A balky wheel nut turned out to have slowed Verstappen’s stop, and handed the last podium spot to Vettel with little drama. Ocon was in and out with the Soft tyre on and this meant that Perez would likely be stuck with the long game.
The chase for Bottas was also to clear Vettel from his pit window, a game which Ferrari were all about as they set nearly identical lap times. Hamilton, too, continued to lift his pace and the trio were by far the fastest on the tracks, nearly a second a lap quicker than Raikkonen, whose chances once again looked to be sacrificed on the altar of expediency for Vettel.
Lap 23 saw Stroll in and it was Ricciardo who was carving his way through the field, taking advantage of the excitement at the front to quietly go P7. Ocon had moved up to P11 from the P16 he emerged in from his stop and Perez was in and out behind his teammate, with nary but 2 seconds between them.
Raikkonen was the next domino to fall, out with on lap 26 and retaining a 5 second advantage over Vettel as he rejoined. This brought the inevitable reaction from Mercedes and was Hamilton out just in time to maintain the lead over Bottas, who was yet to stop. Raikkonen meanwhile was setting fast lap and Bottas lost time to Vettel, with the German solidly 3 seconds into his pit window, leaving the Finn a bit of work to do.
Whilst that transpired, Perez had caught up to the tail of Ocon, who was stuck behind Magnussen and looking for a way past. Interesting echoes of Perez in Canada and as that drama waited to play out, it was Raikkonen complaining of something loose in his cockpit as lap 29 ticked off the clock.
Kvyat was in the following lap for a stop onto SuperSofts as the commentators argued that Ocon should be swapped for Perez. At the front, the delta between Bottas and Vettel continued to drop and it now looked like Mercedes were aiming to give as large as possible a tyre offset to Valterri as he would be going onto the SuperSoft tyre for his final spot.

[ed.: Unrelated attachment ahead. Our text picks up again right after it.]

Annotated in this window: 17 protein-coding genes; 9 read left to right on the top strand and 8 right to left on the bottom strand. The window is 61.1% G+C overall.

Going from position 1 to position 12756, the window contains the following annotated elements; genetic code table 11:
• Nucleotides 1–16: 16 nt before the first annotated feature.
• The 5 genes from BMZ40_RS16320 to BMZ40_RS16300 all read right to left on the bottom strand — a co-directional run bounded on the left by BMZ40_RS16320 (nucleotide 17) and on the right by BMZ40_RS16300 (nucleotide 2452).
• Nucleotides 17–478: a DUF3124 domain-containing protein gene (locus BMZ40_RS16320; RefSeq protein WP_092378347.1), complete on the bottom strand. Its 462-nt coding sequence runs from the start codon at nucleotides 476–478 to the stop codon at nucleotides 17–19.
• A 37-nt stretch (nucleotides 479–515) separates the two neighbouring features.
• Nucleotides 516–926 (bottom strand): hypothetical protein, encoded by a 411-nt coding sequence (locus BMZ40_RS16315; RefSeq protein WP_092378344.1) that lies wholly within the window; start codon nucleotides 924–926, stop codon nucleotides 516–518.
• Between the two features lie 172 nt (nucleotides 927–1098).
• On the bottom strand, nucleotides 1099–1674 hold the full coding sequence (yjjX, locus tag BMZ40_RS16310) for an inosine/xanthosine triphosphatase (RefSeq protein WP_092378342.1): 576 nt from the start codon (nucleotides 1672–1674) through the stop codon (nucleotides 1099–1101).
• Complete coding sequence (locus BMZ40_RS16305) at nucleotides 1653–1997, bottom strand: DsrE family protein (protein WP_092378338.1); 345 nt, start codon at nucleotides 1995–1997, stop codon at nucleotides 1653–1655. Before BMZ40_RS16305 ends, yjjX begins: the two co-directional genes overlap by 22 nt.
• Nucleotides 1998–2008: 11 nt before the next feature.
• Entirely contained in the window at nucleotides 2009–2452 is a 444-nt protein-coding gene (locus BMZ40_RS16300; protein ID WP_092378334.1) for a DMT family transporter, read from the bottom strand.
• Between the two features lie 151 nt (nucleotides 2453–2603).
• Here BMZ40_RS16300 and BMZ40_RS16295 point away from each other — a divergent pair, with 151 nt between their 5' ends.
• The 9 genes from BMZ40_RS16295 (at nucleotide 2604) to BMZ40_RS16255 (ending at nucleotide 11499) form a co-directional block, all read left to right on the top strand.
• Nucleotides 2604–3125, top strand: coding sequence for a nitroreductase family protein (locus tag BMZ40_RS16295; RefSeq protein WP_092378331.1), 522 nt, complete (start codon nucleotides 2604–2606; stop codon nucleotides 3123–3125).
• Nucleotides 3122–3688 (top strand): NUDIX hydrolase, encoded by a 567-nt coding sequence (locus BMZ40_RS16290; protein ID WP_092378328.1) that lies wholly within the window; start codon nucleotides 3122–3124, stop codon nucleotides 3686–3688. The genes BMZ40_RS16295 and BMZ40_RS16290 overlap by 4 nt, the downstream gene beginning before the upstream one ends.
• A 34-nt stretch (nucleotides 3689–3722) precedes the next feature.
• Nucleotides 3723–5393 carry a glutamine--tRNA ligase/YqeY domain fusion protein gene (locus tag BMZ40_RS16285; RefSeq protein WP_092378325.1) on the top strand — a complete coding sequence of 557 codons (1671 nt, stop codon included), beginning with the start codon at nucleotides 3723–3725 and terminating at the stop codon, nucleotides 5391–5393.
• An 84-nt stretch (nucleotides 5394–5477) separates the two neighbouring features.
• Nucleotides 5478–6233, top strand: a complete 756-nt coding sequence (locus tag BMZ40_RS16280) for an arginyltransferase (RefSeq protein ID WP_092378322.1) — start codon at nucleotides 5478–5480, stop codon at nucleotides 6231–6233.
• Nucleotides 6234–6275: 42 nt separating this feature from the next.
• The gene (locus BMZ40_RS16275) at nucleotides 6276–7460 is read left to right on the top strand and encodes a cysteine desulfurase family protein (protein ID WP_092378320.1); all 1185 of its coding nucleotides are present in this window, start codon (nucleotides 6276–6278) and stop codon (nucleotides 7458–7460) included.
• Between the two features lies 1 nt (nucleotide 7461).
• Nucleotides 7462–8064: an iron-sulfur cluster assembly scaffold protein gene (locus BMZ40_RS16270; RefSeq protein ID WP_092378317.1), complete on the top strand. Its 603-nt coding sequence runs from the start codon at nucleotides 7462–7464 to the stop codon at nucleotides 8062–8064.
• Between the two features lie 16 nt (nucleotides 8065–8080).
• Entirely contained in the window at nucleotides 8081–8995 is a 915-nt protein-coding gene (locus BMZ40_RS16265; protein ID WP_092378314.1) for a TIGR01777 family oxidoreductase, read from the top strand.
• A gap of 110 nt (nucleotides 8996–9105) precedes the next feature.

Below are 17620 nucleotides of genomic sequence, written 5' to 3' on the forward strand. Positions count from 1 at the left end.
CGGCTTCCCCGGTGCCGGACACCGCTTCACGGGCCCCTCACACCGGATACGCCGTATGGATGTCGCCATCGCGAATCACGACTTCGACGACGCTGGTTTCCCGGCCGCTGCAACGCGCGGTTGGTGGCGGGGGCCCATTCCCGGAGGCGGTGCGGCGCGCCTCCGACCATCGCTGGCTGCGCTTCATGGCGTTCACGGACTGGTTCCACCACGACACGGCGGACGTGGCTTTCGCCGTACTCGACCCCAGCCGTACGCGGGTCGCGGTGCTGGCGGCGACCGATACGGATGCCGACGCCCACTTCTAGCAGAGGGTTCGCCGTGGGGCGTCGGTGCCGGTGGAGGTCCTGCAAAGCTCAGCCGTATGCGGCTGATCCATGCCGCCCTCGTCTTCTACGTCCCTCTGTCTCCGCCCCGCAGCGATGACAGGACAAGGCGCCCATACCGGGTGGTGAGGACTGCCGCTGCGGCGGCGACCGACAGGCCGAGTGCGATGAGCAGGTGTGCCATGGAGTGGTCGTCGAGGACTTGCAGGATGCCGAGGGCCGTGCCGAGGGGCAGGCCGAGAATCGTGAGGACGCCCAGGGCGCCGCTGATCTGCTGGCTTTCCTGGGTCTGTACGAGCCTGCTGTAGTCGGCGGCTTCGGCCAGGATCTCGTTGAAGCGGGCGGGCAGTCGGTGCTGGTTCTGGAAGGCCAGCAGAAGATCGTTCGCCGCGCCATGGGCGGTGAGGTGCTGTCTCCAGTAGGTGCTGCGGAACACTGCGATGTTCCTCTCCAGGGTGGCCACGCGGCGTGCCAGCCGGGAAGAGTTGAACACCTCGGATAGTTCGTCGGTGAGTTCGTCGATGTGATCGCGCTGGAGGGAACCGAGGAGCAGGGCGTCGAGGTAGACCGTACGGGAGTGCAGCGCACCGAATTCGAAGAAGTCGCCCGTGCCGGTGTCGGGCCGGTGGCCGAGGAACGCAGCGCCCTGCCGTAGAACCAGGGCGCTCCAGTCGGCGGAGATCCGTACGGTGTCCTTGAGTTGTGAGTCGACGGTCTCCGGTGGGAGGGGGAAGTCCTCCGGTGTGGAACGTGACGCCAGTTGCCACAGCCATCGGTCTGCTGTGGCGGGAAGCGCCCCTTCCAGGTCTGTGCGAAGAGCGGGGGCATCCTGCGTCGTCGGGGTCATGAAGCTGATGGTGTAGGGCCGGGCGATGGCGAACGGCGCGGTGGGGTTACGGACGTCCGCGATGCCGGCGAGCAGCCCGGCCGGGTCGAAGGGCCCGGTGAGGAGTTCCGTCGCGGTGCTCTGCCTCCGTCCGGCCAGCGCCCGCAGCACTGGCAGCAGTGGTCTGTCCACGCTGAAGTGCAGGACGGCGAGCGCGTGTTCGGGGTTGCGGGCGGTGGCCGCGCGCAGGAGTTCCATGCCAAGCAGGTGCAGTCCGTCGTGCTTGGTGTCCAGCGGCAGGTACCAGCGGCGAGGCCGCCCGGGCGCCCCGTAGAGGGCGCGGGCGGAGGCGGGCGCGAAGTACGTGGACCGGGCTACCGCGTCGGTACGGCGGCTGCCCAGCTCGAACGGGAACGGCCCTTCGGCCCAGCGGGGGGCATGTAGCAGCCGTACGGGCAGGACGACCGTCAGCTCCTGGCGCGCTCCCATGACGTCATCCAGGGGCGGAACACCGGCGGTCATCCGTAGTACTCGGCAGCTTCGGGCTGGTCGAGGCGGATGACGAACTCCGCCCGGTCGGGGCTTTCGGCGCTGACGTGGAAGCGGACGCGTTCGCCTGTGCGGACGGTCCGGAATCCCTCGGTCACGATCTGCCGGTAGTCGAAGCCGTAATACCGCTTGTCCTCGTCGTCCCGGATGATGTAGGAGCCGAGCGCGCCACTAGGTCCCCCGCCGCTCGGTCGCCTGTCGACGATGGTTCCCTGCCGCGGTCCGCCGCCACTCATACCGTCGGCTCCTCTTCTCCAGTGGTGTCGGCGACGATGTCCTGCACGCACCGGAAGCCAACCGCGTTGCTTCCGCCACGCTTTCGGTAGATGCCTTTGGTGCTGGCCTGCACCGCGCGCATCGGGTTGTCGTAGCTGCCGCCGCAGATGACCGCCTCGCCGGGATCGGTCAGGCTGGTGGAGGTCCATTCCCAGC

Lap 33 was the time and Mercedes called the Finn into the box, and he headed out between Verstappen and Vettel with fast tyres and just Kvyat to clear. Except that Wehrlein chose that same lap to pit, slowing him down. Ricciardo was in as well, for a 2nd stop from P6, leaving Magnussen the longest of the runners. Ricciardo emerged directly behind the Force Indias, giving Perez something different to pay attention to.
It was just 2 laps for the Aussie to get the job done, and then the scythe of doom swung for Alonso, with a bricked PU. Bottas was rocking a second a lap faster than the leaders and he was within 5 seconds of Vettel as the 36th lap entered the history books.
Problematic indeed for Ferrari was the basic fact that Vettel was making no headway whatsoever on Kimi while Ricciardo too Magnussen at full throttle into Copse, stunning to see. Hulkenberg was the next target, 10 seconds up the road.
Lap 38 and Lewis called in his tyres were starting to blister, but without a great deal of urgency as the Force Indias continued to jink about, with Massa fast approaching. Lap 39 saw Magnussen out of the way, and the Force India duel now took center stage. Lap 40 saw Perez take just a tenth out and the good news for Ocon, sort of, was that Massa was now almost into DRS on Perez.
Whether or not it was that, or just being into free air, Ocon edged Perez the following lap, though only by a couple of hundredths. Ricciardo continued to chase Hulkenberg down for his P6 and Bottas made some progress on Vettel, coming into DRS with 9 laps left and a massive tyre advantage.